How can we have a language with so many words for “pants” (trousers, slacks, jeans, dungarees, britches, and maybe more) and only one for love? Right. I hear what you’re saying; dungarees are not the same as slacks. There is a difference in materials and fit with the various words for “pants”.

Exactly! And that is also the case with “love”. “I love you, Sis.” “I love the color blue.” “I love Paris.” “I love bacon cheeseburgers.” “I love you, Honey.”

See the problem?

And the value we place on getting him to say “I love you”? Well, that first time is incredible. It’s as if him saying “I love you” comes with the whole package of now-I-am-committed-to-you-forever-let’s-get-married-and-have-five-kids. Uh, how has that worked out for you?

What if, just imagine this, what if we went the Greek route? I’ve mentioned before that I studied classical Greek in college. While we didn’t spend loads of time on it, as we were translating, we would encounter words for love. Our professor allowed us to translate the word as “love” as long as we understood the nuance and the context of the word usage.

Most of us know about “agape” and “eros”. There are more Greek words for love, but we’ll get to that later. For now, let’s start with what you remember of these two “love” words.

1) Eros (EH-rohs)
Eros, of course, is the physical love, the erotic, the passionate. It doesn’t really contain any caring for the other person. It is a selfish, self-gratification word for love. Maybe “lust” is our English equivalent. But how likely would you be to hop into bed with a guy who has just admitted to you that he’s “in lust” with you? Yet, of course, to over-generalize here, many men mean just that when they say, “I love you.” And we go all giddy and and start picking out towels.

2) Agape (ah-GAH-pay)
The other Greek word for love most of us know is agape, a kind of spiritual love. Pure essence. Untainted with physicality. It is totally unselfish and giving, even when there is no love returned. Christians have laid claim to agape in many of their biblical translations and writings about loving God. For sure, your guy doesn’t love you in an agape way! I mean really! (And if he does, run. You don’t want to be literally idolized.)

So how did the Greeks account for and name other aspects of love? I’m glad you asked.

3) Ludus (LOO-dus)
The Greeks had another word for love sometimes associated with sex. Ludus is the playful variant of love. When you first fall in love with someone, you go through a giddy period of teasing, laughing at nothing, and finding joy in the presence of the one you love. One might think of it as a purer form of eros because it can become sexual, but not the gasping, grasping sex of eros. To make the definition clearer, ludus is also the love that children might share as they play and learn together. Those in ludic love might cavort and dance for no reason with anyone who comes in their path out of sheer joy.

4) Philia (FEE-lee-uh)
You have family and friends you love, but not in an eros or agape way. The Greeks named that love philia. It is a love of give and take, back and forth, warm regard and affection. Still, it is a dispassionate, pure, and virtuous love of the sort you might feel for relatives and close friends.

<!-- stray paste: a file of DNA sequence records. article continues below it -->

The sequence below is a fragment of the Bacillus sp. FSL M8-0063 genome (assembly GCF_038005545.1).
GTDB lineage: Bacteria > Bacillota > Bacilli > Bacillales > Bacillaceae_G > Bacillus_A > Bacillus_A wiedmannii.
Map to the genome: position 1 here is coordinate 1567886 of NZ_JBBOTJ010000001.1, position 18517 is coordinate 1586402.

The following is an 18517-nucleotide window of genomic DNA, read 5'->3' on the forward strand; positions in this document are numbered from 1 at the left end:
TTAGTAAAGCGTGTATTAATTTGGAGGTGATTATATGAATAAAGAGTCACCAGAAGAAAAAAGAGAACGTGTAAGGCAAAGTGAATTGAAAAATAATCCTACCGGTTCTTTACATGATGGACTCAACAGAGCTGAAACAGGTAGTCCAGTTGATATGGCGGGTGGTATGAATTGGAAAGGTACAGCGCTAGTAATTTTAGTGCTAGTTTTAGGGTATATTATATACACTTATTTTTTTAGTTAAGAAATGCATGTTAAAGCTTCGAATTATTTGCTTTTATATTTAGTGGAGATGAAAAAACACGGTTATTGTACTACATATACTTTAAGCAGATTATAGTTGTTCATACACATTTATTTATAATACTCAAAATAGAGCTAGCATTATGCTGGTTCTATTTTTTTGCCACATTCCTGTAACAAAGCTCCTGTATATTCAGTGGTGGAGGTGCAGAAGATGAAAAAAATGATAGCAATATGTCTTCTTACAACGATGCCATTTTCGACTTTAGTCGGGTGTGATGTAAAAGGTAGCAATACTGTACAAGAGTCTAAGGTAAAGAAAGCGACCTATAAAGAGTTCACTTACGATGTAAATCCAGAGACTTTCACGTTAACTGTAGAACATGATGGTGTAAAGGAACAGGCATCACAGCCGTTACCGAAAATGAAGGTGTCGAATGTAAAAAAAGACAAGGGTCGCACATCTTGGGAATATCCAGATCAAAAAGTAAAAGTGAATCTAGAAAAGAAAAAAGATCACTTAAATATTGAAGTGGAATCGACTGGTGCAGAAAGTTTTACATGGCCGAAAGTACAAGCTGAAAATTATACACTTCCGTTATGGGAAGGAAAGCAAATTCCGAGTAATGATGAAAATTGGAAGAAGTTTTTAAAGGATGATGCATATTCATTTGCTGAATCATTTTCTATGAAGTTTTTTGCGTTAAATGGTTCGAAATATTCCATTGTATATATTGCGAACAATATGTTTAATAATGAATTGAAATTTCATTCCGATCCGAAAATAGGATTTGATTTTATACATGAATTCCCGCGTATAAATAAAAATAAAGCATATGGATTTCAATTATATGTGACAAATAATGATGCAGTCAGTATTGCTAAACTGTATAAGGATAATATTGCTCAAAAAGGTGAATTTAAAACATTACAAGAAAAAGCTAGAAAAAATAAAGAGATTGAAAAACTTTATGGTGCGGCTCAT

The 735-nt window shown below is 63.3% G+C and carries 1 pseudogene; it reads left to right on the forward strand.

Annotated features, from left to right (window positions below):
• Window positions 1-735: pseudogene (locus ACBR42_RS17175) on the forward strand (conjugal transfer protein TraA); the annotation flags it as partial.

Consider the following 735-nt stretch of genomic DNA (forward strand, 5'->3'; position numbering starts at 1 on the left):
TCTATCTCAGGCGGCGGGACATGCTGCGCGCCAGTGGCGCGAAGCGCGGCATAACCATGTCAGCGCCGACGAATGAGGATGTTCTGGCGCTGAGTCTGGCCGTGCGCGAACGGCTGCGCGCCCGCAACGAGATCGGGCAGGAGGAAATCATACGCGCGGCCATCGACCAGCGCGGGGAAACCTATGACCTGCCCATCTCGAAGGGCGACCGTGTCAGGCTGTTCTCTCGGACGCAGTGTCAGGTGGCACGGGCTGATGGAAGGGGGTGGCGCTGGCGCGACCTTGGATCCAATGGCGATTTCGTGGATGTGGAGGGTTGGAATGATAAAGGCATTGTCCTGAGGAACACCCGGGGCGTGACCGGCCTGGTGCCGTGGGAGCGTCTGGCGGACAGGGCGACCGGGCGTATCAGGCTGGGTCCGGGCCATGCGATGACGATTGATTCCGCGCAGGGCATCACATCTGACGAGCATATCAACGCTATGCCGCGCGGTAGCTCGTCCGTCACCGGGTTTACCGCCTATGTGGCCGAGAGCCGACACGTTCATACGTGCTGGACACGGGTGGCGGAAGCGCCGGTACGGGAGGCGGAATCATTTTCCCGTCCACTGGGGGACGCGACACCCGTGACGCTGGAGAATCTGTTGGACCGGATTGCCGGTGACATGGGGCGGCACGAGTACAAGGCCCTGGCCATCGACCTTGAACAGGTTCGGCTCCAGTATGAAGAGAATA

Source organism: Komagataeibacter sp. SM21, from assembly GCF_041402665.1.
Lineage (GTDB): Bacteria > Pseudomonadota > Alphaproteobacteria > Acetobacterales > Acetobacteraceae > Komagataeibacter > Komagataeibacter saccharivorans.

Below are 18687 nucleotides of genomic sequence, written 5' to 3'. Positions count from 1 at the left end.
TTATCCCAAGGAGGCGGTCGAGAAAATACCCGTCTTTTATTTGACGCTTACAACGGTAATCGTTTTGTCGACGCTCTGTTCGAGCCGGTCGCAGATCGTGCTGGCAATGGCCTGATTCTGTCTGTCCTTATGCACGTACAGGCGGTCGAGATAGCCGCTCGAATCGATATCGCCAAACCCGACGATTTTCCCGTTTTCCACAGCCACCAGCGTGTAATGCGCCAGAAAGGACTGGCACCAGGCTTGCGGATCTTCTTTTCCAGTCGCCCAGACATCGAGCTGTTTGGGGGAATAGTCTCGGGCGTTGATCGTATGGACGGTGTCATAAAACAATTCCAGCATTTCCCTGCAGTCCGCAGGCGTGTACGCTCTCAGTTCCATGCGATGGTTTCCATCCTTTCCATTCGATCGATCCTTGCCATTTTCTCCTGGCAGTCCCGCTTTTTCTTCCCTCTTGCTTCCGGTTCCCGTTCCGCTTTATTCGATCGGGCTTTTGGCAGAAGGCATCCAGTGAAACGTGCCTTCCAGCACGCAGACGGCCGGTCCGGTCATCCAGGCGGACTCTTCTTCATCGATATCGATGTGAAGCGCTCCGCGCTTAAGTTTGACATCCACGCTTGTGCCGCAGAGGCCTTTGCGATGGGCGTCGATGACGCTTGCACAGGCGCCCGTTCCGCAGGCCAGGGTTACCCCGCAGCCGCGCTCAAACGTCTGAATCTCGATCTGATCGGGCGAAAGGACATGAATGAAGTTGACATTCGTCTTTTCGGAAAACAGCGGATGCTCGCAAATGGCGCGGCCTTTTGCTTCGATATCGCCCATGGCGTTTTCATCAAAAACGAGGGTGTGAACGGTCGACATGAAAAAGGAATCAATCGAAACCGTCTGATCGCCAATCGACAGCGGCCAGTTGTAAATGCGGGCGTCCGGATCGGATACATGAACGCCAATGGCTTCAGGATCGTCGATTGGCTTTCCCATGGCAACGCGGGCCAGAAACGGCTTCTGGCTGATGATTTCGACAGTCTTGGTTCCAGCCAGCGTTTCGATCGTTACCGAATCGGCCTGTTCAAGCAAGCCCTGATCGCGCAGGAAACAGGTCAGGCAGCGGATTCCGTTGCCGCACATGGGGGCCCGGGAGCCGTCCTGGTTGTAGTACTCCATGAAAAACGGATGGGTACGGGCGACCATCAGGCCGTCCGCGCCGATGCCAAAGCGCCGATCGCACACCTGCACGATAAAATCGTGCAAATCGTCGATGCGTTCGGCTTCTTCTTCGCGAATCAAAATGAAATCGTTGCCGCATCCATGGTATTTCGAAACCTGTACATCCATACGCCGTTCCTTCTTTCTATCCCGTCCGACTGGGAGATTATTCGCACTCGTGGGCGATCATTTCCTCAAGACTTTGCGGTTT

5) Storge (STOR-geh)
Storge is the kind of love parents feel for their children or spouses. It is deeper and more passionate than philia. It is an acceptance of flaws and a putting up with behaviors and attitudes you wouldn’t tolerate in others. Storge grows out of a familial obligation toward the object of your love, but not just that. We seem genetically wired to have a protective kind of love toward those we are related to.

6) Pragma (PRAHG-ma)
Pragma is the Greek word for the love that couples who have grown old together or who find one another as seniors have. This aging love adjusts to the partner and finds ways to compromise and support to ensure the relationship lasts. This kind of mature love has a gentler feel. It is the counterpoint to “falling in love” as this is “staying in love”.

7) Philautia (feel-OW-tee-uh)
Of course the Greeks wouldn’t neglect self-love. Philautia, however, isn’t the selfishness of self-love; it is not narcissism. Rather, if one is confident in who one is, secure in him/herself, there is more love to spread around. When one no longer worries about him/herself and how perceived, one has more to share. Philautia is really a trait to cultivate. Aristotle said, “All friendly feelings for others are an extension of a man’s feelings for himself.”

What does this mean for authors? As a novelist, understanding the nuances of love rather than mindlessly using and abusing the word can lead to more complex relationships in your stories. The Greeks didn’t believe one kind of love was superior to another. Rather, the whole person experiences a range of loves and explores the boundaries of each kind of love to create a more complete person.

Knowing the nuances of each kind of love allows you to set up situations. She’s in a ludic state while he’s in eros, so when she giggles in bed, he takes offense. How might pragma look with couples who are physically and mentally capable versus the couple dealing with dementia or cancer? Can storge love be taken to an extreme that the parent tries to justify as parental caring?

I just gave you a starter kit on kinds of love. There is much information on the Internet to extend this basic understanding. Please delve into love and see how much richer your novel's relationships can be the Greek way. Oh, and what kinds of love are there in Streetwalker? I'd "love" to hear your thoughts!